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Adapting and Innovating: Megapixel DI

(February 2012) posted on Fri Feb 17, 2012

“Artists have gotten very educated about the advantages of giclée printing. We’re able to give them a new way to market their work.”


By Mike Antoniak

click an image below to view slideshow

Drawing on experience with sign printing and digital photography, Ken Holyfield launched Megapixel DI  in rural Montrose, Colorado, in 2002 as a provider of large-format graphics. As soon as the oversized prints produced with his Roland CammJet CJ-500 began showing up around town, local artists inquired if he could reproduce their work, too.

“I produced a couple of giclée prints, and word about these capabilities began spreading in the local arts community,” he says. “Some artists started getting excited about the possibilities.”

Sensing a sizable market he had not initially recognized, Holyfield made himself into an expert. “I read up and educated myself about what was required to produce a truly fine-art print digitally, acid-free papers, and pigment inks.”

As more artists brought him their work, he encountered another issue: “The biggest challenge proved to be figuring out how to digitize their art so I could successfully reproduce it at its original size, or larger,” he recalls.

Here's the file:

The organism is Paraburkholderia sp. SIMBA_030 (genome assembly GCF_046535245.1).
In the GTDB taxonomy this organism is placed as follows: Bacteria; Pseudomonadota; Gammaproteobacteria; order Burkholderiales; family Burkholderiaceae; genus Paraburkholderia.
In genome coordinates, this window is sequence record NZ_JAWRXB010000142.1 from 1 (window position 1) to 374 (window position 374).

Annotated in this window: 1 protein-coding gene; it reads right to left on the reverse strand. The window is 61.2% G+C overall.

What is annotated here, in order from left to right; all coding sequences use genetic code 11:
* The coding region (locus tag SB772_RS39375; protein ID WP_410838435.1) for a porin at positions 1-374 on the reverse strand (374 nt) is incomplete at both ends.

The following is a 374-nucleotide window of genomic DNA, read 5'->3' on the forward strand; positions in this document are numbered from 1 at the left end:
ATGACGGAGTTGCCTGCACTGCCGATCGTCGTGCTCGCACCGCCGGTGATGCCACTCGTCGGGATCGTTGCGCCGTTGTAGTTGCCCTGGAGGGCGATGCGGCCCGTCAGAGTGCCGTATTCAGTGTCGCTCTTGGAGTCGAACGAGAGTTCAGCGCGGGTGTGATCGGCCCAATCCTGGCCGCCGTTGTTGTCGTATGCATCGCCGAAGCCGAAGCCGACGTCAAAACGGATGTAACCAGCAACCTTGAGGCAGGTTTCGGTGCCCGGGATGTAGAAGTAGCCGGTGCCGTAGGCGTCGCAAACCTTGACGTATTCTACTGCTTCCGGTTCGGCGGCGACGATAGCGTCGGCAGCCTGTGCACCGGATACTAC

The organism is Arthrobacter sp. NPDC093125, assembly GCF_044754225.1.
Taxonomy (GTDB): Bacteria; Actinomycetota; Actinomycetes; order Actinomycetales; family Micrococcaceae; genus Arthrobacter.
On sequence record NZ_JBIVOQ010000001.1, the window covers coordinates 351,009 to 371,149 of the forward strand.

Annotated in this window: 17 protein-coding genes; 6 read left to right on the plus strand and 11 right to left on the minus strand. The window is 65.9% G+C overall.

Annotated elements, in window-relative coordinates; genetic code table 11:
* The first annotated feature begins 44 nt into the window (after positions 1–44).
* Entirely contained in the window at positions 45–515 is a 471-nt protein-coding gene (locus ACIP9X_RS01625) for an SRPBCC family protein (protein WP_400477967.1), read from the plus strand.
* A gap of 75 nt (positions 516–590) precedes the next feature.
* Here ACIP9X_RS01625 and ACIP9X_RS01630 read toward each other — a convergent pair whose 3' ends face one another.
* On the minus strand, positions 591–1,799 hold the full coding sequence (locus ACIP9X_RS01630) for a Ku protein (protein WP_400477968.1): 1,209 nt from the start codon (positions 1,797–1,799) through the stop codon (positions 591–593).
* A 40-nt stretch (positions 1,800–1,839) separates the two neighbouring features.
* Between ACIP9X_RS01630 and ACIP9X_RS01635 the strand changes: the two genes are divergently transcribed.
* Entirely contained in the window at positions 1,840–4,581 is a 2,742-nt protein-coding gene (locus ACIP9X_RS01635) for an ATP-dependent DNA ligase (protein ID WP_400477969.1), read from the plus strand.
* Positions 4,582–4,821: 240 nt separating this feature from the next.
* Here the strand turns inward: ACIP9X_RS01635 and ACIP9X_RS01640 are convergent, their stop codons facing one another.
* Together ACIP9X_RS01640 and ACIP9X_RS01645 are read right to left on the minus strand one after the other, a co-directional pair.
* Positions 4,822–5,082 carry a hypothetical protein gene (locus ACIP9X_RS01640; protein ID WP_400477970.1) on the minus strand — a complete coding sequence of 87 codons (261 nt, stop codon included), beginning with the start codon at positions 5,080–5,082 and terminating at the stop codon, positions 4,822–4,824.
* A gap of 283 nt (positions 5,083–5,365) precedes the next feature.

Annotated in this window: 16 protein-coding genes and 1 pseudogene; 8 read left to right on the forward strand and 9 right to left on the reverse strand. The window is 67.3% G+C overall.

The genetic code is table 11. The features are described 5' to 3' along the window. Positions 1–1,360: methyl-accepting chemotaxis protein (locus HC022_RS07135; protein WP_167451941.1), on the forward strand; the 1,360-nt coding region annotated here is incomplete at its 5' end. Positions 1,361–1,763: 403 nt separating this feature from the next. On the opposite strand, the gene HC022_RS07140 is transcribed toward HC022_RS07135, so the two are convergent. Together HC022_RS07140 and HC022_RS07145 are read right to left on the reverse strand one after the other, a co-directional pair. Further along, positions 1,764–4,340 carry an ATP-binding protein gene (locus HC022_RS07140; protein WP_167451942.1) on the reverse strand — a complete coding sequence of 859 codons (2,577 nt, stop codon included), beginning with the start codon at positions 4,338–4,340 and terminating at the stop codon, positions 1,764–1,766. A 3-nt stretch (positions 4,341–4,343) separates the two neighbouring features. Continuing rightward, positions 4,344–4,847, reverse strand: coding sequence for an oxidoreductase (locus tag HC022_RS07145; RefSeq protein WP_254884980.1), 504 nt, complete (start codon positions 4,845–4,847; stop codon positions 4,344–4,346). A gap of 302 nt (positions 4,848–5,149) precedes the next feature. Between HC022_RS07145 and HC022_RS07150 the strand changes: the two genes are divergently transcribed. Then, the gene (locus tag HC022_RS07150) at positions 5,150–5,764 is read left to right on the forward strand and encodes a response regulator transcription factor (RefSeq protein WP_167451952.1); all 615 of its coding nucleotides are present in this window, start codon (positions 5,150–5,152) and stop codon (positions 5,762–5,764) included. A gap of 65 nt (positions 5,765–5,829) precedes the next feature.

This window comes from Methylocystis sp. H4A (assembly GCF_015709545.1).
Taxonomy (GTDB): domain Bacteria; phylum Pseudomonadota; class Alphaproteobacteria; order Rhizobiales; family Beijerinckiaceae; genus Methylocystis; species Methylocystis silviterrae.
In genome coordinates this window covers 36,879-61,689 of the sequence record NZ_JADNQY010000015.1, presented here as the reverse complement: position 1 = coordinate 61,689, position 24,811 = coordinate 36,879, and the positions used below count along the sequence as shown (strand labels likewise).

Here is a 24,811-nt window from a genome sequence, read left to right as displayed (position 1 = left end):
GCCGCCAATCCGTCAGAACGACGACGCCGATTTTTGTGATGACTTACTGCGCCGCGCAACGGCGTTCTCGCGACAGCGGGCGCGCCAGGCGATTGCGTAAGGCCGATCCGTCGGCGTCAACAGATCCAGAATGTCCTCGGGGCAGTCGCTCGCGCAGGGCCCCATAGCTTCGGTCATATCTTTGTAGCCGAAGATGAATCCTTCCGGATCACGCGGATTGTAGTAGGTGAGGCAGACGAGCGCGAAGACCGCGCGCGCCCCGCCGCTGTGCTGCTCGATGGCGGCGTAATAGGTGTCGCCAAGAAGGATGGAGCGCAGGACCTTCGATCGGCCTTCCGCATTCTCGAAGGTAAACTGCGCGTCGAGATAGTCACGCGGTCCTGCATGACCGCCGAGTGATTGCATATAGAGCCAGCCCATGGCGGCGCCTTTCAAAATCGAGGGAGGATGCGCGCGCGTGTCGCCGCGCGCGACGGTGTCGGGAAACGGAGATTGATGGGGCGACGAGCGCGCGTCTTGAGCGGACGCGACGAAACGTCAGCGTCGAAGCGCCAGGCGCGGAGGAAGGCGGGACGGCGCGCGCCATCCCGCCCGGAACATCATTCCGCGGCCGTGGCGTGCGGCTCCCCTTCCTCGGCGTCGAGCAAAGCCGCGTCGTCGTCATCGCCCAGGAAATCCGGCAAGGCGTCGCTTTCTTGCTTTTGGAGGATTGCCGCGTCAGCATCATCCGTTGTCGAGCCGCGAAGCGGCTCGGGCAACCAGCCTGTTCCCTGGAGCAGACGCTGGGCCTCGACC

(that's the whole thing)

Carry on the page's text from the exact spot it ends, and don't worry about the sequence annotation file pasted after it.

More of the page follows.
After conferring with a local photographer, he invested in a Sigma camera system with a Foveon image sensor. Holyfield could now offer a solution for fine-art reproduction, from capture through print, and demand for this service began to accelerate. In fact, by 2005, business was growing in all directions, and Holyfield was overwhelmed as owner/operator of what was, essentially, a one-man shop. “I considered no longer offering giclée prints because I was spending so much time color-correcting files to make sure I could deliver the best match to the original,” he recalls.

Instead, he opted for another solution: He hired a “color guru” who brought experience in color correction and photo restoration – skills Holyfield now credits as key to the company’s continued success with fine-art reproduction. “He reduced the process of color correction from four to six hours down to two or three, depending on the piece of art,” Holyfield says. “Within months we needed a faster printer to keep pace with growing demand.”


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